Double brokering: what’s the impact of this rising trend in cargo fraud?

Story by

Jim Heide & Ted Calligeros

Tags /

  • Business
  • Data
  • Insurance

Double brokering has always been an issue in the freight industry but it’s taken an alarming upward turn in the last year. The statistics speak for themselves — Truckstop reported a huge 400% increase in double-brokering complaints between Q4 2022 and Q1 2023, while The Loadstar states that it’s costing the US market more than $500m a year.

With that in mind, it’s vital we assess exactly what’s causing the surge in double brokering, and what the implications are for the wider industry, including everyone from shippers to insurers.

How does double brokering happen?

Essentially, double brokering is when an entity bids on a load posted by a broker, and then brokers it out to a third party carrier. In the past, there have been instances where this has happened by necessity — for instance, the last-minute replacement of a carrier that doesn’t have the right credentials or equipment for a certain shipment.

With criminal double brokering, a freight broker awards the job to a fraudulent motor carrier, who could be posing as a 3PL. This motor carrier then re-brokers the load to a second carrier, who they’ll either underpay or fail to pay at all, so they can pocket the difference. It happens without the knowledge of the shipper, the original freight broker, and sometimes even the secondary carrier, who could end up shipping the load for free.

Neither the shipper or the original freight broker has any idea of the conditions the load is being transported in, who’s driving it, or whether it’ll arrive at its destination, which causes all kinds of complications for the supply chain.

Double brokering is also inspiring load phishing

Within double brokering, a type of straight-up theft called ‘load phishing’ has also emerged. With load phishing, it’s the carrier moving the goods that’s fraudulent, usually impersonating an established trucking company with an almost-identical name, to fool shippers that need to get their goods out ASAP. The carrier picks up the load, flashes their fake credentials, and drives off into the distance with the cargo.

Why the sharp rise in double brokering?

Inflation is contributing to the steep increase in cargo fraud more generally. As the value of certain goods increases, they become more attractive to criminals, whose methods are only getting more resourceful and ingenious.

There’s a huge number of variables at play in the freight and logistics industry, all operating in a platform economy. That means shippers are navigating digital marketplaces, TMS boards and more, which minimizes visibility between organizations in the supply chain, allowing double brokering and other types of cargo fraud to thrive. According to recent reports, there are an estimated 16,000 freight brokers in the US, and 400,000 carriers. A standard load could easily touch four or five different entities during transit, from the freight broker through to the forwarder, carrier and driver.

Yet even with advanced physical and cyber security measures in place, the complex nature of logistics makes cargo vulnerable to these more sophisticated forms of fraud.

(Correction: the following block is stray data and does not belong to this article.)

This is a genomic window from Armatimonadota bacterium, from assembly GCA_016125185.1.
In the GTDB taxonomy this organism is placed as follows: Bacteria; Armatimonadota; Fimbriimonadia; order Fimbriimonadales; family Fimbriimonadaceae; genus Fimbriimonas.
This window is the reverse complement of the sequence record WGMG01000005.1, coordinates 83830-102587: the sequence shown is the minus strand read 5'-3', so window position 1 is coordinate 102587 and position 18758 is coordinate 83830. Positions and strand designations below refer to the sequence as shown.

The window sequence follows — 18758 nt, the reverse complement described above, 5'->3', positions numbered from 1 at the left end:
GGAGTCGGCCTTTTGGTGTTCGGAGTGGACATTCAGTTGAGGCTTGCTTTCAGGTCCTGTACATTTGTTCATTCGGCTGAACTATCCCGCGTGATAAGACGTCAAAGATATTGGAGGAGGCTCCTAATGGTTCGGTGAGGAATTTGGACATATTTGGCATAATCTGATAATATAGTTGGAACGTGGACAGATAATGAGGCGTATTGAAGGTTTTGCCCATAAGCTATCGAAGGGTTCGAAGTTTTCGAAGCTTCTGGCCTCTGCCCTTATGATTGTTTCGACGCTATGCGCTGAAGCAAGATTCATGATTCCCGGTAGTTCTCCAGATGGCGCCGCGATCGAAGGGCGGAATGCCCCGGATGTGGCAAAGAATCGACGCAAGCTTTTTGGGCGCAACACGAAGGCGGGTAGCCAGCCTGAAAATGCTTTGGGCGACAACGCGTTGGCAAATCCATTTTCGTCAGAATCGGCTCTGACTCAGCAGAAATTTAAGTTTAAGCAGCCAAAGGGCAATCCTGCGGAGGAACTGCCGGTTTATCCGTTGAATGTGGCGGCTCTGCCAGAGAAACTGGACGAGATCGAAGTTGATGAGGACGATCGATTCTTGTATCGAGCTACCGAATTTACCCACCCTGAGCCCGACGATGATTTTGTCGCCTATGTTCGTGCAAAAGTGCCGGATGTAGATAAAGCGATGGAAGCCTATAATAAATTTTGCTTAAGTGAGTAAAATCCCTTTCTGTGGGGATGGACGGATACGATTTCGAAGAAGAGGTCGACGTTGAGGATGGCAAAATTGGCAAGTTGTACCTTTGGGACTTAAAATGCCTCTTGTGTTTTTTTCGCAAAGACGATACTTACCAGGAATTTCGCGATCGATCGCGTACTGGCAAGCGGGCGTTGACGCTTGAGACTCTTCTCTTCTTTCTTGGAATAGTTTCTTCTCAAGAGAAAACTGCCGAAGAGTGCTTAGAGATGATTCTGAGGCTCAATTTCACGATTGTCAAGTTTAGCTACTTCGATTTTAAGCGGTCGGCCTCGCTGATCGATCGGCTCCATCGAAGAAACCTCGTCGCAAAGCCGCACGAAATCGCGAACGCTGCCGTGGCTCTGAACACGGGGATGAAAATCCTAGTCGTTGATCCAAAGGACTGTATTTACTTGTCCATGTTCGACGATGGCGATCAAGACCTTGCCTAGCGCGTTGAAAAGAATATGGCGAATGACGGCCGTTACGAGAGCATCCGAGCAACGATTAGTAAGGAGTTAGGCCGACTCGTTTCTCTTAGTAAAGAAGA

Two trucks are driving along a highway with mountains in the background

What does double brokering mean for shippers?

This crime is dually profitable. Not only does the fraudulent entity get the fee for being awarded the load in question, but the shipment could be stolen and resold too — meaning they would profit from the value of the load itself.

This series of events is a nightmare for shippers, who are left to deal with a range of difficult consequences, such as:

  • Goods being damaged in transit
  • Goods being stolen for resale
  • Goods delivered late
  • Other forms of supply chain disruption
  • Unreported accidents in transit

With so many shipments in transit uninsured, these risks wreak havoc on the supply chain and profits of SMEs. Even if a shipment is insured, there’s no guarantee it’ll be covered for loss or damages caused by double brokering. For instance, while Ocean Cargo policies would likely pay out, a standard MTC policy generally won’t. Not to mention, many cargo insurance providers have slow, manual claims processes that leave businesses waiting around for a payout.

What are the implications of double brokering for insurers?

It’s a logistical nightmare for shippers, but there are big implications for cargo insurance providers too. Inevitably, a spike in double brokering means a higher number of claims for brokers to deal with, which can cause a backlog for companies without efficient automated claims processes.

Equally, when insurers pay out, they can often recoup some of the settlement from the carrier (if they’re liable). With claims resulting from double brokering, the carrier might be completely unknown, so underwriters end up swallowing more of the loss than they would normally, which isn’t sustainable over the long term.

It’s clear that the skyrocketing rates of double brokering pose a substantial risk to shippers, carriers and insurers alike. It’s disrupting supply chains and causing businesses to hemorrhage cash during a period that’s already rife with economic uncertainty. As is often the case, procuring the correct type of freight insurance is among the essential steps shippers can take to minimize the impact of cargo fraud — in all its evolving forms — on their business.